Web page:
James Cook University ISSN 1445-6354
Introduction: the high risk nature of offshore work and inherent occupational hazards necessitate that offshore workers engage in behaviours which promote health and wellbeing. The survey aimed to assess offshore workers' health, self-care, quality of life and mental wellbeing, and to identify associated areas requiring behaviour change.
Methods: offshore workers attending a course, at a training facility in Scotland, were invited to complete a questionnaire comprising 11 validated measures of health, self-care, quality of life and mental wellbeing.
Results: 352 offshore workers responded (completion rate 45.4%). Almost three quarters were identified as overweight/obese (n = 236, 74.4%). Median scores for SF-8 quality of life (physical = 56.1, IQR = 4.8; mental = 54.7, IQR = 8.1) and Warwick-Edinburgh Mental Wellbeing scales were positive (52.0, IQR = 9.0). The largest proportion of participants' scores across alcohol use (n = 187, 53.4%) and sleep quality (n = 229, 67.0%) domains were categorized as negative. The median number of self-care domains for which offshore workers scored negatively was 3 (IQR = 2.0).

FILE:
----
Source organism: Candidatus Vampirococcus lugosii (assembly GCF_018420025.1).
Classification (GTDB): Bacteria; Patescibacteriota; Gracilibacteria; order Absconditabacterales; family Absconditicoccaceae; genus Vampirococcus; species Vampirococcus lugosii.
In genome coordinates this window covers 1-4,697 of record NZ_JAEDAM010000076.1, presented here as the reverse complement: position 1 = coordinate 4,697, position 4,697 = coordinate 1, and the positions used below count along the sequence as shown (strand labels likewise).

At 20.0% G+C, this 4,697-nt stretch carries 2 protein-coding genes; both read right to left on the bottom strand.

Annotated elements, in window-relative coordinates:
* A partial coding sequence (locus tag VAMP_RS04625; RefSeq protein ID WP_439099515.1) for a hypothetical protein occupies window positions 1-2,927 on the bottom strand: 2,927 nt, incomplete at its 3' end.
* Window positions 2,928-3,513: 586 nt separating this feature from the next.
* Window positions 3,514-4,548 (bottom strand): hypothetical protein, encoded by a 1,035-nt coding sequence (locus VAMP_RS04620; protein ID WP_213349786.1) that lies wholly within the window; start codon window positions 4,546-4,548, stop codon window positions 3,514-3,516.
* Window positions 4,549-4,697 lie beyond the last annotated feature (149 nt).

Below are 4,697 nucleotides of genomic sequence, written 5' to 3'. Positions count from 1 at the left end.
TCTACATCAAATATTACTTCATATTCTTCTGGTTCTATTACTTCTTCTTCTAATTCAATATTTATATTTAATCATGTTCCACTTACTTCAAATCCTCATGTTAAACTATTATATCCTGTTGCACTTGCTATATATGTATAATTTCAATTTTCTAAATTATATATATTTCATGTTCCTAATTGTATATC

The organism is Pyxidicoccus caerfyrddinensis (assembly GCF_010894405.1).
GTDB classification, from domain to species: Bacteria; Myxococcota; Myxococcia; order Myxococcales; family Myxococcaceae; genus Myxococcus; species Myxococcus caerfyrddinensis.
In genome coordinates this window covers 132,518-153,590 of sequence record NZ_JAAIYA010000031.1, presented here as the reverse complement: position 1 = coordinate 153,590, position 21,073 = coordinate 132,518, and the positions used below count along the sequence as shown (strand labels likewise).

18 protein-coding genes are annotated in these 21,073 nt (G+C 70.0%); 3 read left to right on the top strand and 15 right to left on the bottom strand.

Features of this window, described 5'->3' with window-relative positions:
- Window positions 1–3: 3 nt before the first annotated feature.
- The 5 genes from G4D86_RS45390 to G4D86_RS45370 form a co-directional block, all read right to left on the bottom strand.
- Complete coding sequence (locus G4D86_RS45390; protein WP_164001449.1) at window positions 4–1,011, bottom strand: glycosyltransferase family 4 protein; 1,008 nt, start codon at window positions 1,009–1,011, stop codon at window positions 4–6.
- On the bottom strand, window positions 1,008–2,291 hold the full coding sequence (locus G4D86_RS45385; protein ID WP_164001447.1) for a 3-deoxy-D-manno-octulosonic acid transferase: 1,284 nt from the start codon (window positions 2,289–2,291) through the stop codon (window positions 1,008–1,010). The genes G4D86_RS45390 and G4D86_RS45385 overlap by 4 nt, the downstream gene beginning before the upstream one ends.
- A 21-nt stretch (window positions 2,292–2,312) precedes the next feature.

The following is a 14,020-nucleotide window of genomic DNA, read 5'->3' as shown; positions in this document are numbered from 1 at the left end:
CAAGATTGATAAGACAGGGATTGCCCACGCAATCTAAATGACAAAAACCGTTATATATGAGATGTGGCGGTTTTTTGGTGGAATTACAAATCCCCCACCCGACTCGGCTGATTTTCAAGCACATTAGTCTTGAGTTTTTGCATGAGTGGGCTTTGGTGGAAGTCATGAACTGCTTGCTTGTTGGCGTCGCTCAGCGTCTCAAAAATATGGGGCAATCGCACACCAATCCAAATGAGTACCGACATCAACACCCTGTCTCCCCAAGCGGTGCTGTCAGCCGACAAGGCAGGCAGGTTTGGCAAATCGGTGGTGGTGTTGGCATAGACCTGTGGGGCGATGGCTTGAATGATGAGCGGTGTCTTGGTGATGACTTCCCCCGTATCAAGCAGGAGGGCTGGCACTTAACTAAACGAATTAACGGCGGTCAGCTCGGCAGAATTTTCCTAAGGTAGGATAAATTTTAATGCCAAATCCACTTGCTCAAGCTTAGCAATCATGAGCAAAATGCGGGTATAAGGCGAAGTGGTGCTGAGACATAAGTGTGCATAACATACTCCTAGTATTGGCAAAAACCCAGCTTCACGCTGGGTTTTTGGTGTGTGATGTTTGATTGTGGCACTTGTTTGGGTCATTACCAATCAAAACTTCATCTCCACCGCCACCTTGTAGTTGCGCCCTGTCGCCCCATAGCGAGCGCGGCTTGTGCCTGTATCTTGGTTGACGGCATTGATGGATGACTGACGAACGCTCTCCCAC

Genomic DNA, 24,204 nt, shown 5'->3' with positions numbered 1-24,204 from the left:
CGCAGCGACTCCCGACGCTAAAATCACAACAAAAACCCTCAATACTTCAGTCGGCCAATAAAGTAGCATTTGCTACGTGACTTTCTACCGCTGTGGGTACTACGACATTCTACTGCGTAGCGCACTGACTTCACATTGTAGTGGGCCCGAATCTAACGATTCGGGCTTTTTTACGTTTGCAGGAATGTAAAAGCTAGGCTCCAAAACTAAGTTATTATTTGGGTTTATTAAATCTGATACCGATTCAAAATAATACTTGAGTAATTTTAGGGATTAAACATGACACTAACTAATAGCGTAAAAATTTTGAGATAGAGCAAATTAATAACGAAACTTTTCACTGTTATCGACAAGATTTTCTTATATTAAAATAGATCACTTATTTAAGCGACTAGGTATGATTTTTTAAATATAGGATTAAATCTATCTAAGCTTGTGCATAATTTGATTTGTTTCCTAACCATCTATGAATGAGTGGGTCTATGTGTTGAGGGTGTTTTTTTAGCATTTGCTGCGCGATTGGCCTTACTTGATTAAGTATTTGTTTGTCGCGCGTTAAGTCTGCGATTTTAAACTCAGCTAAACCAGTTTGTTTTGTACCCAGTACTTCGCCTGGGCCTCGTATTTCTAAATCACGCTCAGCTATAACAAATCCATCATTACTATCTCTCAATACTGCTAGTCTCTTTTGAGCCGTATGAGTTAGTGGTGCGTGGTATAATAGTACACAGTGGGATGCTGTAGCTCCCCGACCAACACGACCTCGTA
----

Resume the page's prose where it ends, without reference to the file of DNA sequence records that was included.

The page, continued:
Conclusions: there are key areas relating to the health, quality of life, mental wellbeing and self-care of the offshore workforce that warrant addressing.